Kenya has announced that it has successfully acquired a new Sh. 200 billion Eurobond. This has come despite credit downgrade report from Moody and delayed access to standby credit facility from the International Monetary Fund (IMF).
“The fact that we got $14billion in investor appetite reflected the continued support the country receives. We now have a dollar yield curve stretching out to 30 years, making Kenya one of only a handful of governments in Africa to achieve this,” reads statement from the Treasury.
Joint Mandated arranger Citi, JPMorgan, Standard Bank, Standard Chartered Bank, legal counsel, the LSE and the Irish stock exchange executed the new Sh. 200 billion Eurobond transaction.
Treasury CS Henry Rotich said the issue was oversubscribed seven times to Sh.1.4 trillion. “We will continue to invest in the infrastructure and capacity to roll out programmes,” he said.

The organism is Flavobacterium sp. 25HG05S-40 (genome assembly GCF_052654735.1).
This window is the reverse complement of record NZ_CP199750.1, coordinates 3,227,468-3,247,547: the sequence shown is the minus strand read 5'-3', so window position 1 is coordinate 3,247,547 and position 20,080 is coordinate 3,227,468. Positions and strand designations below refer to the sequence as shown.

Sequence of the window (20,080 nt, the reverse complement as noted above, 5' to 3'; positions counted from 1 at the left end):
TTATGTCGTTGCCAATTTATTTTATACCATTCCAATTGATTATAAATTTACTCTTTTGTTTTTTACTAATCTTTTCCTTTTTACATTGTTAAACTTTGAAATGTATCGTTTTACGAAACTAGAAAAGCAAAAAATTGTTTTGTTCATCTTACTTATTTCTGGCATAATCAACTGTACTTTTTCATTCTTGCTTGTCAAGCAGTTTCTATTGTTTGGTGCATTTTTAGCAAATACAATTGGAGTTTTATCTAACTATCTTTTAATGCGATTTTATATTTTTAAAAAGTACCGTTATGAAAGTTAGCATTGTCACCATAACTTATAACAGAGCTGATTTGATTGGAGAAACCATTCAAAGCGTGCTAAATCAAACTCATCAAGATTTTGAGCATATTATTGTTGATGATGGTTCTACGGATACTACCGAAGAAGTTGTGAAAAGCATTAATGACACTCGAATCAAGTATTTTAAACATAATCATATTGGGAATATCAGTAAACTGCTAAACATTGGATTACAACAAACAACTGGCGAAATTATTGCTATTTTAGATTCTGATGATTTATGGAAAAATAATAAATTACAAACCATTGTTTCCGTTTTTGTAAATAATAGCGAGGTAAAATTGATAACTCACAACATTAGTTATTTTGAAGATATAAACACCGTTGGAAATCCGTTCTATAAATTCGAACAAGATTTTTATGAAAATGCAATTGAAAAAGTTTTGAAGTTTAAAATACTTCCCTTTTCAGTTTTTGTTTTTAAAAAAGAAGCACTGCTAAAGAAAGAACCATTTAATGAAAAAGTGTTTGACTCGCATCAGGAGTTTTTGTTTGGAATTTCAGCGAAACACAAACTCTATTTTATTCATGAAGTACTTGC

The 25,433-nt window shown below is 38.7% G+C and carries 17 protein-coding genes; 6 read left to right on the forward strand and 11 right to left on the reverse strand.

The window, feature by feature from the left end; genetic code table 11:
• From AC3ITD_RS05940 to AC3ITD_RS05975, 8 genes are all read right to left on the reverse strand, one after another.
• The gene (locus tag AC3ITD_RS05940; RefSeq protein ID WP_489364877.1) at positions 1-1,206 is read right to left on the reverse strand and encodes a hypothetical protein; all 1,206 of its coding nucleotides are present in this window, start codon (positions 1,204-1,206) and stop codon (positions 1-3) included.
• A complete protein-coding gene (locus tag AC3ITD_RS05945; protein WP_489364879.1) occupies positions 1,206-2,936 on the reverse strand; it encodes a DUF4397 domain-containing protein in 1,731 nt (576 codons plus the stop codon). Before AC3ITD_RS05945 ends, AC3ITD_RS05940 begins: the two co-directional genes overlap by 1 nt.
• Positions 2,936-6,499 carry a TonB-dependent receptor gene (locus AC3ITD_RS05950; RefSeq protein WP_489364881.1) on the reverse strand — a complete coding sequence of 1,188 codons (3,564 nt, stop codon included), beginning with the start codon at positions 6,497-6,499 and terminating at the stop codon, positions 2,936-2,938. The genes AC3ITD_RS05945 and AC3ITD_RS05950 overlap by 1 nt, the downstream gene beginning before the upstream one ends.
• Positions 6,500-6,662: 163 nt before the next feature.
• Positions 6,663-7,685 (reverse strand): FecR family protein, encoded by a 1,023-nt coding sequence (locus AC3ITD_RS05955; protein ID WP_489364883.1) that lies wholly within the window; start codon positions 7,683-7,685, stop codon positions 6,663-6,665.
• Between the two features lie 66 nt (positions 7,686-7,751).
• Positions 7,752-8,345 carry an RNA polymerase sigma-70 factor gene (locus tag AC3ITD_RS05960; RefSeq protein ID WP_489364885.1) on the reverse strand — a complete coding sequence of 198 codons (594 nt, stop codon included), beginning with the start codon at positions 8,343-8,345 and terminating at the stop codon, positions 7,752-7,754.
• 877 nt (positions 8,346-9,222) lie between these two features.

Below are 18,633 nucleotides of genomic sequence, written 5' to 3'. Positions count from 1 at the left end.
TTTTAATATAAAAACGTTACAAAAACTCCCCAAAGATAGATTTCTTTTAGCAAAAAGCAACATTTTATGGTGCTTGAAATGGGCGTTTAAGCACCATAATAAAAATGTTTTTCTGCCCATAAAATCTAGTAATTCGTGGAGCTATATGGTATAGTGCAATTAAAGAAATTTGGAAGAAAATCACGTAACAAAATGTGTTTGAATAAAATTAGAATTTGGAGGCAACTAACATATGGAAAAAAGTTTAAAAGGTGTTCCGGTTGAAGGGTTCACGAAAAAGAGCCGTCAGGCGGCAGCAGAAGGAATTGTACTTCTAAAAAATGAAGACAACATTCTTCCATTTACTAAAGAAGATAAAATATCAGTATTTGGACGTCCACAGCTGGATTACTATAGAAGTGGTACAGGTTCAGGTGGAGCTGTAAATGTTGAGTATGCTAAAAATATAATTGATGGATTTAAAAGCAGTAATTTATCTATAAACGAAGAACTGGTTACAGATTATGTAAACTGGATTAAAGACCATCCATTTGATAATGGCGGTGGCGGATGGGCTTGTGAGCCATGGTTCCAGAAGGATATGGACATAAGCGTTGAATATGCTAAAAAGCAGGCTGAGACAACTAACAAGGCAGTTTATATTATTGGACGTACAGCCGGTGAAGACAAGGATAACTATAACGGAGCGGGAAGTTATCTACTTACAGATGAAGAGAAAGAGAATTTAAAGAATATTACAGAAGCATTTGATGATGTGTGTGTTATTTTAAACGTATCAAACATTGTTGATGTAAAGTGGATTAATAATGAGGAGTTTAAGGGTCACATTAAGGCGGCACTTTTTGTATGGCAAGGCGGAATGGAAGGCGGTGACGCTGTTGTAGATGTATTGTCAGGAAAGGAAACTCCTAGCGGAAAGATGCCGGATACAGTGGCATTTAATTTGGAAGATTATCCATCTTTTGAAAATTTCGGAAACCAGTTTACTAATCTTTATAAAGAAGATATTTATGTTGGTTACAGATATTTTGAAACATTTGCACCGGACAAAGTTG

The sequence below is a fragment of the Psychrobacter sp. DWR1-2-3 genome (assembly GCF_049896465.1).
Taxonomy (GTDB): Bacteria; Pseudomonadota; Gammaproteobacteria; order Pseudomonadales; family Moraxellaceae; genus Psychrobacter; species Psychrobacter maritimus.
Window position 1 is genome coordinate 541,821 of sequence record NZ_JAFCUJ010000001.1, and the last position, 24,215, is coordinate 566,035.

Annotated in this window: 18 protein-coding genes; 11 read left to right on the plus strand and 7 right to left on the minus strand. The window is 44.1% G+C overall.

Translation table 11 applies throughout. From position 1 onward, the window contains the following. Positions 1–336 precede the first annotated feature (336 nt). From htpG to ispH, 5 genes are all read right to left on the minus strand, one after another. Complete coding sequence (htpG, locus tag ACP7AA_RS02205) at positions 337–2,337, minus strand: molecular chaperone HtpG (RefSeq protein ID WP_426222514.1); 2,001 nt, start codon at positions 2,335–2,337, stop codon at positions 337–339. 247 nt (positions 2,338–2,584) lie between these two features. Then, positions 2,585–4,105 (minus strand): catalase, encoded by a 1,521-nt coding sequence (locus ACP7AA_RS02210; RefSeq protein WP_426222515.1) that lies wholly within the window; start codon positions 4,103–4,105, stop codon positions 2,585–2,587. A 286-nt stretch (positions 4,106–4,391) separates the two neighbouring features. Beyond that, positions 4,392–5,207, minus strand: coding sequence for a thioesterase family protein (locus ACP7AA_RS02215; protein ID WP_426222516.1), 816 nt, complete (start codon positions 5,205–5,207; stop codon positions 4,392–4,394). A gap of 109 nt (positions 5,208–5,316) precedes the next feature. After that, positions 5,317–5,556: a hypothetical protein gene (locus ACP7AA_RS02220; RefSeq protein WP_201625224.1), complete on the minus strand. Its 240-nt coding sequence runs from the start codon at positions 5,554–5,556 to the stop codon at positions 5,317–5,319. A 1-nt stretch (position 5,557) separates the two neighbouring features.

Kenya has cautioned over its rising debts. On Tuesday, International Monetary Fund said it had frozen Kenya’s access to a Sh150 billion standby facility last June, after failure to agree on fiscal consolidation and delay in completing a review. Kenya’s total debt is about 50 percent of GDP, up from 42 percent in 2013. It has borrowed locally and abroad to build infrastructure like a new railway line from Nairobi to the port of Mombasa.